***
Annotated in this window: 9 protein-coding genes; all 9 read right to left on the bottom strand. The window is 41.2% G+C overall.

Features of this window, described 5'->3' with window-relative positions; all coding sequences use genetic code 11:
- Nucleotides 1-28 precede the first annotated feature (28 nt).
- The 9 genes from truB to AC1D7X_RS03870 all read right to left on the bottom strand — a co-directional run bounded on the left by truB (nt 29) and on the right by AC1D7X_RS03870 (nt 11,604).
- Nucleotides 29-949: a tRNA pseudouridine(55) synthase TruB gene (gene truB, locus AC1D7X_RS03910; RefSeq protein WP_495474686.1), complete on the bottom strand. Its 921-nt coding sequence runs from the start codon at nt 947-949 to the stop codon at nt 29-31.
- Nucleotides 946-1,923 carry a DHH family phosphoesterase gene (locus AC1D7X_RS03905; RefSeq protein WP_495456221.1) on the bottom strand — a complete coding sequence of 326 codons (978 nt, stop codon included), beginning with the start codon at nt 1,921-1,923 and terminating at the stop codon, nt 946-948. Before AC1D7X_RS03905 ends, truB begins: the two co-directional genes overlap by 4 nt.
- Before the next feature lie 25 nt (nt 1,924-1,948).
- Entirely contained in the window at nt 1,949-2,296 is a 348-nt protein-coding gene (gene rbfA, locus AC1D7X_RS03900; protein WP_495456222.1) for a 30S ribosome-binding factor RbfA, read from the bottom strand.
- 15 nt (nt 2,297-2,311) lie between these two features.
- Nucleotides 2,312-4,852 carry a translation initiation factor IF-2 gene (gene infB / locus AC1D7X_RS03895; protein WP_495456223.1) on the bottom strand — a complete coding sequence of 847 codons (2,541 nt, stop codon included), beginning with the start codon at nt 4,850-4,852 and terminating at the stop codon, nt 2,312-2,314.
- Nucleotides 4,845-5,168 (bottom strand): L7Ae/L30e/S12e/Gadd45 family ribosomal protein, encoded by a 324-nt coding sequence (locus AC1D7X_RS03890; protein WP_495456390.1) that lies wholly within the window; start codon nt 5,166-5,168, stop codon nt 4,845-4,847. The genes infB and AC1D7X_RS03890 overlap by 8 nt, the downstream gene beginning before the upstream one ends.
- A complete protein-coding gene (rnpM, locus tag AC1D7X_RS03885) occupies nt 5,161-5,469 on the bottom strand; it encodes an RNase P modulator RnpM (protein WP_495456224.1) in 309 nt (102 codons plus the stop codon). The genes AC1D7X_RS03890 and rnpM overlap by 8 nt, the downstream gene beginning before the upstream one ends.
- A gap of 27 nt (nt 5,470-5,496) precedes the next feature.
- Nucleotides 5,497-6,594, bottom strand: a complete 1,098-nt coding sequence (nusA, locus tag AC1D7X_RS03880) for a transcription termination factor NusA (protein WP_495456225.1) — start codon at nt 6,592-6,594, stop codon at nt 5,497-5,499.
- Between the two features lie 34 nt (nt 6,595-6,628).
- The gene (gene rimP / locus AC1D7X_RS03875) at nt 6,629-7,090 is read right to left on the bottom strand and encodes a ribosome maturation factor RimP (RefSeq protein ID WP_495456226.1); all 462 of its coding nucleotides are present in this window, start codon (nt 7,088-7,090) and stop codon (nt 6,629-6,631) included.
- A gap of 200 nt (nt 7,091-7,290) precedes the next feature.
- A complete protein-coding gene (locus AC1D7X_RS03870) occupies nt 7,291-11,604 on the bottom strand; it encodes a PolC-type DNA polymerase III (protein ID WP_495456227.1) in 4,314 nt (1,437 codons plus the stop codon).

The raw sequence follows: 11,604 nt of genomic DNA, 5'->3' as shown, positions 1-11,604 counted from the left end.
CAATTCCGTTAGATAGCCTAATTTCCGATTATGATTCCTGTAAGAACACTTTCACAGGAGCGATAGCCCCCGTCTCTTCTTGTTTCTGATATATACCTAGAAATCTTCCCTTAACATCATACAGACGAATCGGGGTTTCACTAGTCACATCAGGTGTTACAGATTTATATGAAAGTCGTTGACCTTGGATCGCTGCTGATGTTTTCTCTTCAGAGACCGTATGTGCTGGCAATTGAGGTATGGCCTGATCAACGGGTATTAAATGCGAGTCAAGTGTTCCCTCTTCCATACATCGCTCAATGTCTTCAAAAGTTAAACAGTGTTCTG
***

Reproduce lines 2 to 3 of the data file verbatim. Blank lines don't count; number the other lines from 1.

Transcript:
Features of this window, described 5'->3' with window-relative positions; all coding sequences use genetic code 11:
- Nucleotides 1-28 precede the first annotated feature (28 nt).